To key or not to key, that is the question.
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  1. #1
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    Default To key or not to key, that is the question.

    I'm getting a new Lang Quick-Point plate to put on my trunnion, this time with a hole in the middle so I can hold long stock through the trunnion. I'm trying to decide whether to key it to the platter of the trunnion or leave it free to be indicated in. Any opinions?

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    What about a couple of dowel pins instead of a keyway? (If your sub plate allows it.)

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    Subplate / platter has six radial T-slots, so keys or dowel pins would work about the same. I think I'm leaning toward using six bolts with t-slot nuts rather than three keys and three bolts. My previous one was working okay with just two bolts and no keys. Shouldn't take too long to indicate it in, and I'm not confident the t-slots in the platter are positioned within tenths.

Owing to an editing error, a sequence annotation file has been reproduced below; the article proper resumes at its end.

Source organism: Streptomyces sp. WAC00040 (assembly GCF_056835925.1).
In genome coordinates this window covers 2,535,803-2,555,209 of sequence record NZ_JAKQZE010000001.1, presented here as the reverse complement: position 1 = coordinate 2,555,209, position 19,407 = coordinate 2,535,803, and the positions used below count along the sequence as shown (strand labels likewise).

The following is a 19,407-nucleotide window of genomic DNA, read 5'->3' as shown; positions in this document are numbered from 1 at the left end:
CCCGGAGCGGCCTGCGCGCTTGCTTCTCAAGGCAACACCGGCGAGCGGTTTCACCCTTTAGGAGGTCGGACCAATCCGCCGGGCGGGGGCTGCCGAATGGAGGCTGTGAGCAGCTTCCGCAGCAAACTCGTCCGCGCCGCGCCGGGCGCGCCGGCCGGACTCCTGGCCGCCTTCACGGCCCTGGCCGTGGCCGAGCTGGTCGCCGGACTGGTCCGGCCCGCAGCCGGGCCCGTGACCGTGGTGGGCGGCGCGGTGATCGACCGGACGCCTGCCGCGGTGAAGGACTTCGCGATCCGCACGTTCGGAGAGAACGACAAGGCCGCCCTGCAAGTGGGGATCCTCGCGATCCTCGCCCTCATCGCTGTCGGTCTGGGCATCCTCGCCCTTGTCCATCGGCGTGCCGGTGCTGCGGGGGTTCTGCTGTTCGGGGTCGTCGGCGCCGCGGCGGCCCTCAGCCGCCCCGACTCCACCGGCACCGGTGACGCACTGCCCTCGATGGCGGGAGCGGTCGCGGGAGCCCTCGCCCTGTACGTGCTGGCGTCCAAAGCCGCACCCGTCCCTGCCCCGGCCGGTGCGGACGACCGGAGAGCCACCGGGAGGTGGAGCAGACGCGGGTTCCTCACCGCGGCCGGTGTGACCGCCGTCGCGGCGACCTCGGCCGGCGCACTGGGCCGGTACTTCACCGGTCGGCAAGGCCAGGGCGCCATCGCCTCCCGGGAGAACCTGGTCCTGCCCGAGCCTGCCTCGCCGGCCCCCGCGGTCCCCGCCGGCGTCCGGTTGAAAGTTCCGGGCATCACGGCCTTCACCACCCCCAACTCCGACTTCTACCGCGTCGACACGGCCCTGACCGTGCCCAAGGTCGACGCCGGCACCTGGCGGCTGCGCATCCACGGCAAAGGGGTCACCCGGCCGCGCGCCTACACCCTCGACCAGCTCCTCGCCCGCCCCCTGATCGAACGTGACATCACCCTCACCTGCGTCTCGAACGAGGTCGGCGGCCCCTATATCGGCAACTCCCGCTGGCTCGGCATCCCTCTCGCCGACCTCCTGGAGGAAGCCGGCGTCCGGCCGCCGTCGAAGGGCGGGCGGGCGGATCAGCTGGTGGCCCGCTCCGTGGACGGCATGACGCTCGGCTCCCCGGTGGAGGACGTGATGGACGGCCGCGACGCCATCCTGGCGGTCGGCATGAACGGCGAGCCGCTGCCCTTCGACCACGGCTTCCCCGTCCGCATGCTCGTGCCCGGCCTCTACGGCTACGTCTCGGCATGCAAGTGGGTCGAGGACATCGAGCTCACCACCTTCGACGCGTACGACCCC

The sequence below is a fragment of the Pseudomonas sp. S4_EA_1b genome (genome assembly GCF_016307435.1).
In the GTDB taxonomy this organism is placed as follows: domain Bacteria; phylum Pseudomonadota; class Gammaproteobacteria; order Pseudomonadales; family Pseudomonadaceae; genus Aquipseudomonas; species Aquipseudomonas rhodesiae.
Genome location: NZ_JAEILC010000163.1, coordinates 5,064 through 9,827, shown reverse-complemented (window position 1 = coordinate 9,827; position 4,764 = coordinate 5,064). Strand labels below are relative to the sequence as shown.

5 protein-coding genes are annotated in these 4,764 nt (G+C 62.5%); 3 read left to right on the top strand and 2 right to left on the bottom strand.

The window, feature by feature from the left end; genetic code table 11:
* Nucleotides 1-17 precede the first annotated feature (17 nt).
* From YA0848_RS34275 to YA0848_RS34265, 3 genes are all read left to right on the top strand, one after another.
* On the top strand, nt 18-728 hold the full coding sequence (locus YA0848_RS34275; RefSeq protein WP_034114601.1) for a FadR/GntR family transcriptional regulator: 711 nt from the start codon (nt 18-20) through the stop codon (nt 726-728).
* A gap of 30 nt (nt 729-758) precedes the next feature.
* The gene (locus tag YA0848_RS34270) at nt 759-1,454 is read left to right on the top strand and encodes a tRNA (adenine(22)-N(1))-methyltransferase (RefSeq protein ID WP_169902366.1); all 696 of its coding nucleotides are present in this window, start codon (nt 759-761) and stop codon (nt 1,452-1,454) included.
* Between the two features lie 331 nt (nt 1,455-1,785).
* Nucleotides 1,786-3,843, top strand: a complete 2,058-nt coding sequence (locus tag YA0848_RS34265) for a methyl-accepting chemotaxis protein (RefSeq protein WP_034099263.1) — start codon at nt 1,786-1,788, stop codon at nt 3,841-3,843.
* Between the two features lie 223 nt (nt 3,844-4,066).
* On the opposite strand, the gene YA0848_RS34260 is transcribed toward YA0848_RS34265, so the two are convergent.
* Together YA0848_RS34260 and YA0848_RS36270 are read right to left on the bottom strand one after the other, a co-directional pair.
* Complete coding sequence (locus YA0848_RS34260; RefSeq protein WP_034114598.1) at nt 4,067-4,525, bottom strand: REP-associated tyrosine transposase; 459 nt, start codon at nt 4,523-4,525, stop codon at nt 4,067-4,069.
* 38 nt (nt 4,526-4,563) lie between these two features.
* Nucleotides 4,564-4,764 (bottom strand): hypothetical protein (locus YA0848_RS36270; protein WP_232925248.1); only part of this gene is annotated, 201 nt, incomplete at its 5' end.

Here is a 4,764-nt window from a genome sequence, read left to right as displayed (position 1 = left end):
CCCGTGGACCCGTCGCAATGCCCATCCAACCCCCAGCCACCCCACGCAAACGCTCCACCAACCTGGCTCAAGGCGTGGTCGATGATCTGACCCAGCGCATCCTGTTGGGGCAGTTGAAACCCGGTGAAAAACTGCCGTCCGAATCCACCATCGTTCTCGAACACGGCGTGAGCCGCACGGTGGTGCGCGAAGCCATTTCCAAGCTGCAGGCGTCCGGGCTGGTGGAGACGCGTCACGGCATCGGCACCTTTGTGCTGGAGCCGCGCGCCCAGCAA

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    If it was me, I would center plug and rotation key it, but have a little clearance on the center plug, and a bit of slop on the rotation key. Indicate it and mechanically center it, then work offset or grid shift the rotation. You won't be far off enough that it will take any time at all. The most important thing you can do is make sure your rotary is square in the machine and that the face plate is true before you start. If those aren't good its a crap-shoot. People take their 4ths on and off the machines all the time and then chase their tail each time the set the thing up, its because they never square them up to the axis of rotation. They just square up to the not so true anymore face-plate, or rely on the keys to be good to the table after they drop the thing or drag it across the bench. If you want to hold good numbers with a rotary you had better have all your ducks in a row.


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